Posted in back to basics

Back to Basics: What is Justification?

By Elizabeth Prata

There are three parts to being united with Christ. They are justification, sanctification, and glorification.

Let’s talk about Justification.

Justification is not a process, it is an event. It’s a one-time, momentary declaration, momentary meaning it takes a moment for it to happen but it has an eternal effect.

Justification is the doctrine that God pardons, accepts, and declares a sinner to be “just” on the basis of Christ’s righteousness (Rom 3:24-26; 4:25; 5:15-21) which results in God’s peace (Rom 5:1), His Spirit (Rom 8:4), and salvation. Justification is by grace through faith in Jesus Christ apart from all works and merit of the sinner (cf. Rom 1:18-3:28).

Justification is a legal act, wherein God deems the sinner righteous on the basis of Christ’s righteousness. Unlike Sanctification, Justification is not a process, but is a one-time act, complete and definitive.

God’s act of justification may be seen to involve a double imputation. On the one hand, the sin and guilt of the believer are imputed to Christ. On the other hand, the righteousness of Christ is imputed to the believer, whereby he is declared righteous.

Theopedia (source)

Then we have is regeneration, forgiveness, grace, adoption, (not necessarily in that order or maybe all at once, let’s not argue!), sanctification (the process of the Spirit polishing off our sin nature and increasing our likeness of Christ), and then glorification (made perfect after death at the resurrection, no sin nature in our flesh at all).

Our sins prevent us from going to heaven. Since Adam, we all have sinned, and fall short of the glory of God. (Romans 3:21). Before the moment of justification, we are ‘in Adam.’

When we are declared justified, we are ‘in Christ’, Who is perfect in His righteousness. That means when God looks at us, He sees Christ and His righteousness.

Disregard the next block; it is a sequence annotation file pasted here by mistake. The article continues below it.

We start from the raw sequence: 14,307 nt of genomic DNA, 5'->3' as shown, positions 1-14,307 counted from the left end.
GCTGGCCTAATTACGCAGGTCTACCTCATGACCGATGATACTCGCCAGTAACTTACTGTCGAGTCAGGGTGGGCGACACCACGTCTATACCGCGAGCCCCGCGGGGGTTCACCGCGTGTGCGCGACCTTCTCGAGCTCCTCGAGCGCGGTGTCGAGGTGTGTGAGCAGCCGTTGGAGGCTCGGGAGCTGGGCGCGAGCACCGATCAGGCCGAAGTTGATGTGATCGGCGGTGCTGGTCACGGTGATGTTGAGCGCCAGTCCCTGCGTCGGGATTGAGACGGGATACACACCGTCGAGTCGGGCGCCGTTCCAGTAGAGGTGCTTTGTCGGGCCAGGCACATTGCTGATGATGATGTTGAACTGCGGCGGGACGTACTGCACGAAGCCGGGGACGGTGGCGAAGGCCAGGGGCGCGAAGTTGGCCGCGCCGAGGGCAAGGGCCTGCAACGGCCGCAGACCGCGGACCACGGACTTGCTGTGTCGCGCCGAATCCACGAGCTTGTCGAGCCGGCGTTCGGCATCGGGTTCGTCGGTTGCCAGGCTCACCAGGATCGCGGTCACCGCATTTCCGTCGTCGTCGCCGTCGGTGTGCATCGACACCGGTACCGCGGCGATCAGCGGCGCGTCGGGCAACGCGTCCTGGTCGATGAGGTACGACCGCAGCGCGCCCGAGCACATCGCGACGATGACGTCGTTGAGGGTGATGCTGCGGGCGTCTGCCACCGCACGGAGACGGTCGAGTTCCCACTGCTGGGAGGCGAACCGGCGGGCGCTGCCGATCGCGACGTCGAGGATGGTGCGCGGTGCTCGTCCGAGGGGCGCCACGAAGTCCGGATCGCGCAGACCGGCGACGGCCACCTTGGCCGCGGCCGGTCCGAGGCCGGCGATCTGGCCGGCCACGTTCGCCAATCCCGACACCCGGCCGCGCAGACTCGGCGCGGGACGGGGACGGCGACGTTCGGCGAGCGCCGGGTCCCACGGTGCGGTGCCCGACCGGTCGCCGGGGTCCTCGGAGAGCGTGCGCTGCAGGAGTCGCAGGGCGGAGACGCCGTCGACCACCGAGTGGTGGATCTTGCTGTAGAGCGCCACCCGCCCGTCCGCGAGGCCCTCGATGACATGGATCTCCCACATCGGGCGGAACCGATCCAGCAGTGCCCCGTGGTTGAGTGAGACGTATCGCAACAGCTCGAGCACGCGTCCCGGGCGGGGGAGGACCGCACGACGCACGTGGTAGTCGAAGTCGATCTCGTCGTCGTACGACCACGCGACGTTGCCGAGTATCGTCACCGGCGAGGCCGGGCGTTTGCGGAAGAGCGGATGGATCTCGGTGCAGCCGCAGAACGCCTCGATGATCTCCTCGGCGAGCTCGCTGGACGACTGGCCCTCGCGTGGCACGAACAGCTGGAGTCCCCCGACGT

He made Him who knew no sin to be sin for us, that we might become the righteousness of God in Him. (2 Corinthians 5:21).

You might notice the word “just” in justification. It is the legal theme of justice, justify, to render a verdict. God is the Judge. The penalty for all sinners is hell. However, those He declares as righteous, (through Christ, not our own righteousness!) He allows into heaven. (Romans 5:12-19; 1 Corinthians 15:22).

For we must all appear before the judgment seat of Christ, so that each one may receive what is due for what he has done in the body, whether good or evil. (2 Corinthians 5:10)

US Supreme Court. CC-BY-SA-3.0 / Matt H. Wade at Wikipedia

I like courtroom dramas. I love the intricacies of the law, the back and forth of the defense and plaintiff arguments, how a judge makes a verdict, or a jury if it is a jury trial. The legal process is long and drawn out, and even TV programs or movies show this. And then comes the climactic moment! All rise! The jury stands, the accused stands, all stand…to hear the verdict. All the work of the previous year or years rides on this one short moment.

When the jury delivers its verdict and then the judge says “You have been declared not guilty. You are free to go” almost uniformly, the actor looks around in shock and confusion. That’s it? Just like that? I can walk out of here with these clothes on my back, into the sunshine, and have a life?

Yes. Just like that.

“We the jury find the defendant not guilty.”
“The defendant is discharged. Good luck Mr Lewis. Thank you ladies and gentlemen.”

And then they can go. Amazing.

That is a ‘not guilty’ verdict in a movie, with a lengthy celebration the judge never would allow. But instead, let’s imagine when one sinner is declared righteous by faith alone, through grace alone. (Ephesians 2:8-9). Once we are justified and repent, we understand our sin and what it does to God. If we really knew the import of it at the moment of justification, we ourselves would be celebrating like this defendant. The angels do. Just imagine the celebration in heaven when one more sinner is justified and repents!

Just so, I tell you, there is joy before the angels of God over one sinner who repents. (Luke 15:10)


Further Reading

The Riches of Divine Grace, part 2: Justification (S. Lewis Johnson)

The Two Adams (Phil Johnson)

Why is justification by faith such an important doctrine? (Got Questions)

Justification and sanctification: how do they differ? (JC Ryle)

The Great Exchange (Pyromaniacs- Phil Johnson)


Christian writer and Georgia teacher's aide who loves Jesus, a quiet life, art, beauty, and children.